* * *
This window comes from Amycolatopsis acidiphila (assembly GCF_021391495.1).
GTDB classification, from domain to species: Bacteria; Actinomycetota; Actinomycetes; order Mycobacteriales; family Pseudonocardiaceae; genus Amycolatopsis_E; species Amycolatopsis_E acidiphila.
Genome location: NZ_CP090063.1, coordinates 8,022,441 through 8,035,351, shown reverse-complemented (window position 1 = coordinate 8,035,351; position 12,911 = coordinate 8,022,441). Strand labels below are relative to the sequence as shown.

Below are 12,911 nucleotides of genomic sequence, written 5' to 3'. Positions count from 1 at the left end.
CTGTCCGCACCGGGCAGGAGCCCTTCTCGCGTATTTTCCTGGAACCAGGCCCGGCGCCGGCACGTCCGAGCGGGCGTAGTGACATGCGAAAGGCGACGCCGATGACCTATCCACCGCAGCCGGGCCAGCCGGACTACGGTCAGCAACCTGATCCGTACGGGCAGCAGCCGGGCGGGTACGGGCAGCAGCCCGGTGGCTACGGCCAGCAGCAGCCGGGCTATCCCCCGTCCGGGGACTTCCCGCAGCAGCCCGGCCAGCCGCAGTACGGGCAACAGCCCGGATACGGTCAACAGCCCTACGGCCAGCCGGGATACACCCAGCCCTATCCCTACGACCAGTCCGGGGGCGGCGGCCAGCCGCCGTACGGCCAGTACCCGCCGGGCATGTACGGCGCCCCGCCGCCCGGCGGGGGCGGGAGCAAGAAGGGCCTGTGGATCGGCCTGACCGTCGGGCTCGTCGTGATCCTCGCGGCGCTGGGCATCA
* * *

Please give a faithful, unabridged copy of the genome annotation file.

This window comes from Amycolatopsis acidiphila (assembly GCF_021391495.1).
GTDB classification, from domain to species: Bacteria; Actinomycetota; Actinomycetes; order Mycobacteriales; family Pseudonocardiaceae; genus Amycolatopsis_E; species Amycolatopsis_E acidiphila.
Genome location: NZ_CP090063.1, coordinates 8,022,441 through 8,035,351, shown reverse-complemented (window position 1 = coordinate 8,035,351; position 12,911 = coordinate 8,022,441). Strand labels below are relative to the sequence as shown.

Below are 12,911 nucleotides of genomic sequence, written 5' to 3'. Positions count from 1 at the left end.
CTGTCCGCACCGGGCAGGAGCCCTTCTCGCGTATTTTCCTGGAACCAGGCCCGGCGCCGGCACGTCCGAGCGGGCGTAGTGACATGCGAAAGGCGACGCCGATGACCTATCCACCGCAGCCGGGCCAGCCGGACTACGGTCAGCAACCTGATCCGTACGGGCAGCAGCCGGGCGGGTACGGGCAGCAGCCCGGTGGCTACGGCCAGCAGCAGCCGGGCTATCCCCCGTCCGGGGACTTCCCGCAGCAGCCCGGCCAGCCGCAGTACGGGCAACAGCCCGGATACGGTCAACAGCCCTACGGCCAGCCGGGATACACCCAGCCCTATCCCTACGACCAGTCCGGGGGCGGCGGCCAGCCGCCGTACGGCCAGTACCCGCCGGGCATGTACGGCGCCCCGCCGCCCGGCGGGGGCGGGAGCAAGAAGGGCCTGTGGATCGGCCTGACCGTCGGGCTCGTCGTGATCCTCGCGGCGCTGGGCATCA